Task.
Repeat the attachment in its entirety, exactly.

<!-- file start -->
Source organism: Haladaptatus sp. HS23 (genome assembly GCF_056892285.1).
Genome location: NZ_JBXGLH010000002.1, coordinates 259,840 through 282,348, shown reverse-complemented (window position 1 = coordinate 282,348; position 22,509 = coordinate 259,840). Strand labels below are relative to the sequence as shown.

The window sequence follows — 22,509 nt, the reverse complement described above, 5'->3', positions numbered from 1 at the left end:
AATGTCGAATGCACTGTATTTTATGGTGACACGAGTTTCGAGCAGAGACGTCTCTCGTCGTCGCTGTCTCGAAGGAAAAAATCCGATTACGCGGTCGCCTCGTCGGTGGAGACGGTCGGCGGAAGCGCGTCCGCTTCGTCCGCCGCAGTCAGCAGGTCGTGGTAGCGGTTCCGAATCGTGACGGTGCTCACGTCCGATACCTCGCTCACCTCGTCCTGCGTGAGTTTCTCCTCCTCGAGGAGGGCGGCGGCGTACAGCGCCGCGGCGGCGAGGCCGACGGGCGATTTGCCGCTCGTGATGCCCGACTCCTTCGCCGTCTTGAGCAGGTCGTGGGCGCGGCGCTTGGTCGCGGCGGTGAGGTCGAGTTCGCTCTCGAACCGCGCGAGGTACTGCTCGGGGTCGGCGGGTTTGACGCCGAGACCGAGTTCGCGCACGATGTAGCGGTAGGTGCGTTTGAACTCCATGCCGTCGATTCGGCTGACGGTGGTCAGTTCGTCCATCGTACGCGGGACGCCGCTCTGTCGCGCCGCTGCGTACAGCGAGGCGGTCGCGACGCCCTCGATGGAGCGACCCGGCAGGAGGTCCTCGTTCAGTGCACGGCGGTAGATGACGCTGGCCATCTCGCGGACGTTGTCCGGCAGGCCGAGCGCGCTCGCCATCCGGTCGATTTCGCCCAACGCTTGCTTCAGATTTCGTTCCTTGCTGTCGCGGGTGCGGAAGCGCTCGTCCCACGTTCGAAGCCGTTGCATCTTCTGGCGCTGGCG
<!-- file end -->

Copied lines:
Source organism: Haladaptatus sp. HS23 (genome assembly GCF_056892285.1).
Genome location: NZ_JBXGLH010000002.1, coordinates 259,840 through 282,348, shown reverse-complemented (window position 1 = coordinate 282,348; position 22,509 = coordinate 259,840). Strand labels below are relative to the sequence as shown.

The window sequence follows — 22,509 nt, the reverse complement described above, 5'->3', positions numbered from 1 at the left end:
AATGTCGAATGCACTGTATTTTATGGTGACACGAGTTTCGAGCAGAGACGTCTCTCGTCGTCGCTGTCTCGAAGGAAAAAATCCGATTACGCGGTCGCCTCGTCGGTGGAGACGGTCGGCGGAAGCGCGTCCGCTTCGTCCGCCGCAGTCAGCAGGTCGTGGTAGCGGTTCCGAATCGTGACGGTGCTCACGTCCGATACCTCGCTCACCTCGTCCTGCGTGAGTTTCTCCTCCTCGAGGAGGGCGGCGGCGTACAGCGCCGCGGCGGCGAGGCCGACGGGCGATTTGCCGCTCGTGATGCCCGACTCCTTCGCCGTCTTGAGCAGGTCGTGGGCGCGGCGCTTGGTCGCGGCGGTGAGGTCGAGTTCGCTCTCGAACCGCGCGAGGTACTGCTCGGGGTCGGCGGGTTTGACGCCGAGACCGAGTTCGCGCACGATGTAGCGGTAGGTGCGTTTGAACTCCATGCCGTCGATTCGGCTGACGGTGGTCAGTTCGTCCATCGTACGCGGGACGCCGCTCTGTCGCGCCGCTGCGTACAGCGAGGCGGTCGCGACGCCCTCGATGGAGCGACCCGGCAGGAGGTCCTCGTTCAGTGCACGGCGGTAGATGACGCTGGCCATCTCGCGGACGTTGTCCGGCAGGCCGAGCGCGCTCGCCATCCGGTCGATTTCGCCCAACGCTTGCTTCAGATTTCGTTCCTTGCTGTCGCGGGTGCGGAAGCGCTCGTCCCACGTTCGAAGCCGTTGCATCTTCTGGCGCTGGCG